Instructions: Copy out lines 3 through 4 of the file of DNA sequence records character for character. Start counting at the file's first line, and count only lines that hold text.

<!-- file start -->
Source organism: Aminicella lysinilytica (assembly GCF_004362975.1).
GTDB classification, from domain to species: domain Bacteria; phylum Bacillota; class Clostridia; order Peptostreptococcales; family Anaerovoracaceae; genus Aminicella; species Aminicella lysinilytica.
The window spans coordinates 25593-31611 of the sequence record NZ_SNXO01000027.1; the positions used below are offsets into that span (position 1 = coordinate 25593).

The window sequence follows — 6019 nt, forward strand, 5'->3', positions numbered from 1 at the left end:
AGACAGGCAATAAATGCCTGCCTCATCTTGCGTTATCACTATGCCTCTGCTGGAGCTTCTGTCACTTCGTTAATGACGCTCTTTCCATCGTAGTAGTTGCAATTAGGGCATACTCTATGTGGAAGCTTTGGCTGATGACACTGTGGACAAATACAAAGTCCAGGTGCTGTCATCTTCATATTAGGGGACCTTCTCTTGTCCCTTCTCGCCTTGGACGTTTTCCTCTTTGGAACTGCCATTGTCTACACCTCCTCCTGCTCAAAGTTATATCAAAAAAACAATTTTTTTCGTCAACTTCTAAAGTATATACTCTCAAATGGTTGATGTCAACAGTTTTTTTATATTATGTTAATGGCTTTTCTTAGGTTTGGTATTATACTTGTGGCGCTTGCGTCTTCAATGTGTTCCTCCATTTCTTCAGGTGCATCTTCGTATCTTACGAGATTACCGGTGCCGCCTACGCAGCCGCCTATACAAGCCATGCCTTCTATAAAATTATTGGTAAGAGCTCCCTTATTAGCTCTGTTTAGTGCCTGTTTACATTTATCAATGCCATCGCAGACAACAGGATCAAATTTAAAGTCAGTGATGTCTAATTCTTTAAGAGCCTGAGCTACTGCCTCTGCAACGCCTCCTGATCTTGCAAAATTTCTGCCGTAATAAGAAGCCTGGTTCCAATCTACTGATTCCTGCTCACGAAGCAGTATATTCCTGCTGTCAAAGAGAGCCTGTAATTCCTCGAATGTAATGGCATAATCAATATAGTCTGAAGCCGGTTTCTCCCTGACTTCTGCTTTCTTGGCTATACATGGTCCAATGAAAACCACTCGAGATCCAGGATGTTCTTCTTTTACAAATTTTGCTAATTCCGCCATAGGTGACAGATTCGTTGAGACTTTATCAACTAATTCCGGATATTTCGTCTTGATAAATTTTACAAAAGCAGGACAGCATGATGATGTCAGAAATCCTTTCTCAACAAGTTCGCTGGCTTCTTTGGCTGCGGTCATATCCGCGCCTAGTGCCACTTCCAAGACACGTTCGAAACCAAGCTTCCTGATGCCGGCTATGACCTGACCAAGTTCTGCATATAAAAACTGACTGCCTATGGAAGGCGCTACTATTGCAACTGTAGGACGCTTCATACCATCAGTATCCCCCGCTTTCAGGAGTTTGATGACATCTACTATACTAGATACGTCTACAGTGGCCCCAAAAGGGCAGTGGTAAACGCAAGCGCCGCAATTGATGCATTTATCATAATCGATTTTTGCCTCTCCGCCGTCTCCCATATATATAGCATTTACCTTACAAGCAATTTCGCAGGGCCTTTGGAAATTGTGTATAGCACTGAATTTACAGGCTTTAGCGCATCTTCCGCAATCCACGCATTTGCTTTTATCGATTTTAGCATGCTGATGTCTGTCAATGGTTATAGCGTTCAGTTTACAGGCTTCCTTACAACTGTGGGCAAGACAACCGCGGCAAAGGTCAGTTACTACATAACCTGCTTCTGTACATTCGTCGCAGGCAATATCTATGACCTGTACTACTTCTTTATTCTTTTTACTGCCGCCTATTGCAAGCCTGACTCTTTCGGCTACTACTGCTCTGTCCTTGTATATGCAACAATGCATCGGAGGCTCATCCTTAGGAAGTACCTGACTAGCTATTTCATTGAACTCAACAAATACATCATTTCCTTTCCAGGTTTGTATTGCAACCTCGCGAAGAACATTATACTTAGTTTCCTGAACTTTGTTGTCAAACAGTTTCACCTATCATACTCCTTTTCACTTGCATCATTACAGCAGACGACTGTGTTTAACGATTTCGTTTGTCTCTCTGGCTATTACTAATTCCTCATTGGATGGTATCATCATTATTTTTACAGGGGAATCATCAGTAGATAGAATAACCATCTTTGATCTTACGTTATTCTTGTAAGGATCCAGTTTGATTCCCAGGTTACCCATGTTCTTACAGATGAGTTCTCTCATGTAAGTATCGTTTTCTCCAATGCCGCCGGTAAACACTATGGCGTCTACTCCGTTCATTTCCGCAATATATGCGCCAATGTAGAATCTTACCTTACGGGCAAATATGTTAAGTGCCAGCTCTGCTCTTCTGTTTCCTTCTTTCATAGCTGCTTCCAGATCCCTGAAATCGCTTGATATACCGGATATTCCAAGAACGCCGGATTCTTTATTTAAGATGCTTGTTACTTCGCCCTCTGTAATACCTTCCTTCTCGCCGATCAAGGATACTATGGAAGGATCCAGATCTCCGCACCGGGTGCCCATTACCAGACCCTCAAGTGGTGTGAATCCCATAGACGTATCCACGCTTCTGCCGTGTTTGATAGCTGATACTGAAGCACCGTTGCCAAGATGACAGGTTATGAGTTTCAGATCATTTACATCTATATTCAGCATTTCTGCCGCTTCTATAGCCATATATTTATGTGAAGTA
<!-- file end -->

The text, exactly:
The window spans coordinates 25593-31611 of the sequence record NZ_SNXO01000027.1; the positions used below are offsets into that span (position 1 = coordinate 25593).

The window sequence follows — 6019 nt, forward strand, 5'->3', positions numbered from 1 at the left end: